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The National Education Policy is a masterstroke that will solve the country’s biggest problem


The recently unveiled National Education Policy (NEP) embodies a brilliant strategy that will not only transform the country’s academic system but will also solve one of India’s biggest problems.

Indeed, the objective behind the NEP has been taking gradual shape over the years. In decades gone by, education for most ended at Class 10, when you took what was called the Matric exam. If you were really studious you might go on to college to get a BA or BCom degree, and after that maybe even a MA or a PhD, a qualification rarer than snowballs in the Sahara.

But for the great many, a ‘Matric pass’ was enough to land a job and start working. And that’s when the problem started. Because pretty soon there weren’t enough jobs for all the Matric passes. So schooling was extended to Class 11, or what was called Higher Secondary. But Higher Secondary wasn’t high enough to stem the overflowing tide of unemployment. So the 10+2 formula was introduced, which lengthened schooling by yet another year.

But even that proved to be not enough, and leave alone 10+2s, there weren’t jobs to be had for BAs and BComs, or even MAs,  what with MBAs and PhDs having become a dime a dozen.

So now the government has formulated a New Education Policy which absolutely guarantees an end to joblessness and unemployment. Under the new policy, schooling will be split into four segments or phases, in a formula of 5+3+3+4: Five years of foundational education, three of preparatory, three of middle, and four of secondary schooling.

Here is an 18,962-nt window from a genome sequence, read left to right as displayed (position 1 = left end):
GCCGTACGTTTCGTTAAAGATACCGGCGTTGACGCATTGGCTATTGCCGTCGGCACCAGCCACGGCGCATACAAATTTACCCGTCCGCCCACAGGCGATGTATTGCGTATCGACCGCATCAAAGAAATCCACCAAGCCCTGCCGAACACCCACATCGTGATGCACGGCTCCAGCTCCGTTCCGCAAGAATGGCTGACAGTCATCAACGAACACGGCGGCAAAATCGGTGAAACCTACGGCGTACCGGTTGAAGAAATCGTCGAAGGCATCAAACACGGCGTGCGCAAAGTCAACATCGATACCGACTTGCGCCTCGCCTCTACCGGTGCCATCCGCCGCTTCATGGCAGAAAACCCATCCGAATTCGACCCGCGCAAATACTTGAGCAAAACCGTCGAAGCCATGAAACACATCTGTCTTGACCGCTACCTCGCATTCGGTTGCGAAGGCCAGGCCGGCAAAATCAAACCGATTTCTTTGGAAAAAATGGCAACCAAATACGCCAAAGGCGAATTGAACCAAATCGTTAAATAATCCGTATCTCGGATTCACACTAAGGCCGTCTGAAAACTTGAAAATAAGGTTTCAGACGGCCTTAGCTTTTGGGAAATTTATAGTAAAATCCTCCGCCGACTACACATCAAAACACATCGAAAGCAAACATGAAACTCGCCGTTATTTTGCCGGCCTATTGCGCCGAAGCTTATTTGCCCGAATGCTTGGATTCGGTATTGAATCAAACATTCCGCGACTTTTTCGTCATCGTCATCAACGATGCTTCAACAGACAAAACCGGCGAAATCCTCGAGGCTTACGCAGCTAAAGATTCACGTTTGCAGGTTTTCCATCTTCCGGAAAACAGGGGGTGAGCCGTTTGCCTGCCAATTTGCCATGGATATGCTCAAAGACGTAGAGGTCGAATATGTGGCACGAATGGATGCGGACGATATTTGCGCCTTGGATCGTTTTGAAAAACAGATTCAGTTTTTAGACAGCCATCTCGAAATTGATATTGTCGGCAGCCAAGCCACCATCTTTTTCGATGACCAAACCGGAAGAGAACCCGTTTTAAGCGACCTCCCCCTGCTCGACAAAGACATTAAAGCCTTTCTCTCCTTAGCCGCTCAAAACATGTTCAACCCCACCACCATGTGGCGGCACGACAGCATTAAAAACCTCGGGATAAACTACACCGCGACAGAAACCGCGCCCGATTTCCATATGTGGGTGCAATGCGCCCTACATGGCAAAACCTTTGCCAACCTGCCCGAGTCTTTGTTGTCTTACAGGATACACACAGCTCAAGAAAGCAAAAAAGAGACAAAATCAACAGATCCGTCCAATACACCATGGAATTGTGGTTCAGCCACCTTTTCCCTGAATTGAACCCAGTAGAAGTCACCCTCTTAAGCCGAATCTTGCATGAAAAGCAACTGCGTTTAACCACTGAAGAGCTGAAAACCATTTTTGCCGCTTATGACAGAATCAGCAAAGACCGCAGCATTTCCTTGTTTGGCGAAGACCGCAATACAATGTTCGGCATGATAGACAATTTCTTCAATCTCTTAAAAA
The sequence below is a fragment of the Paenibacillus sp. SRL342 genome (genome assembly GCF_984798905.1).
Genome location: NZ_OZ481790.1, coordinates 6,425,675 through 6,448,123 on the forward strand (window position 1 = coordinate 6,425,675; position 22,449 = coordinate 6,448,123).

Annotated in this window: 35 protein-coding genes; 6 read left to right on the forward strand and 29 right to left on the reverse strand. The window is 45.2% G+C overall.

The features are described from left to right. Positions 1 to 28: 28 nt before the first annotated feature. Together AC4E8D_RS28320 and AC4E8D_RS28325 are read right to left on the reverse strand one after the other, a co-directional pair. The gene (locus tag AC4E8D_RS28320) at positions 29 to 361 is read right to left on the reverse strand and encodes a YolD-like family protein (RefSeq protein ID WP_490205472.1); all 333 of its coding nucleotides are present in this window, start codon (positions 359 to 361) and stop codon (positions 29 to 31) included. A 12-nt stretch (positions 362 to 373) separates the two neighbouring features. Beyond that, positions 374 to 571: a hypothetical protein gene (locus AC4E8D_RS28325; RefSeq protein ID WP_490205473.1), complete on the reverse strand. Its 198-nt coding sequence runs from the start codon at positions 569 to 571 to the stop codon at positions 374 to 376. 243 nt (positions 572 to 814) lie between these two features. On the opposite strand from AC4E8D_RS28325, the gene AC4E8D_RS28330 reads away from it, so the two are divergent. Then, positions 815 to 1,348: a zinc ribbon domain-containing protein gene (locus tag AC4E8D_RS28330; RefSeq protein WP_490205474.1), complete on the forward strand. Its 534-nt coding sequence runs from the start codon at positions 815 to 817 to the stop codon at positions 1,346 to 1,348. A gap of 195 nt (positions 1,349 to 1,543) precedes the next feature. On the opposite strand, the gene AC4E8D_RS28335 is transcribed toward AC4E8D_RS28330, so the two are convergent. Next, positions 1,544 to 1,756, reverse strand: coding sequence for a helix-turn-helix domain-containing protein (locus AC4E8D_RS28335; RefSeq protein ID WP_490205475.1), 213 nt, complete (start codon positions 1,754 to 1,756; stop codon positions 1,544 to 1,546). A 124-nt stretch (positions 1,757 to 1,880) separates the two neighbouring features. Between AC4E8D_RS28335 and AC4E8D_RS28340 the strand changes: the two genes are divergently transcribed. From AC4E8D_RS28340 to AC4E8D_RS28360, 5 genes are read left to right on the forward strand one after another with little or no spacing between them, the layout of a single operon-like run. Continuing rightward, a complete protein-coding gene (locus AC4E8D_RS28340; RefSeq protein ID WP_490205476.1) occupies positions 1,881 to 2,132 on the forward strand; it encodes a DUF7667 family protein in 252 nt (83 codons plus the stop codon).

All of this adds up to 15 years. The policy envisages children starting school at age 3, which might be a bit premature, considering most kids at that age aren’t fully potty trained. Five years, or even six,  is a more practicable school-going age, which means if you pass all your exams along the way, you won’t leave school till you’re 20, or 21. Then there’s the four-year college term – upped from three years previously – so you remain a student till you’re 24, or 25.

Throw in a couple of post-graduate degrees and before you know it you’re past retirement age and are no longer eligible for a job.

Unemployment?  It’ll be NEPped in the bud.

DISCLAIMER : This article is intended to bring a smile to your face. Any connection to events and characters in real life is coincidental.



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Written by Owais Khan

I am an Artificial intelligence engineer and data scientist.

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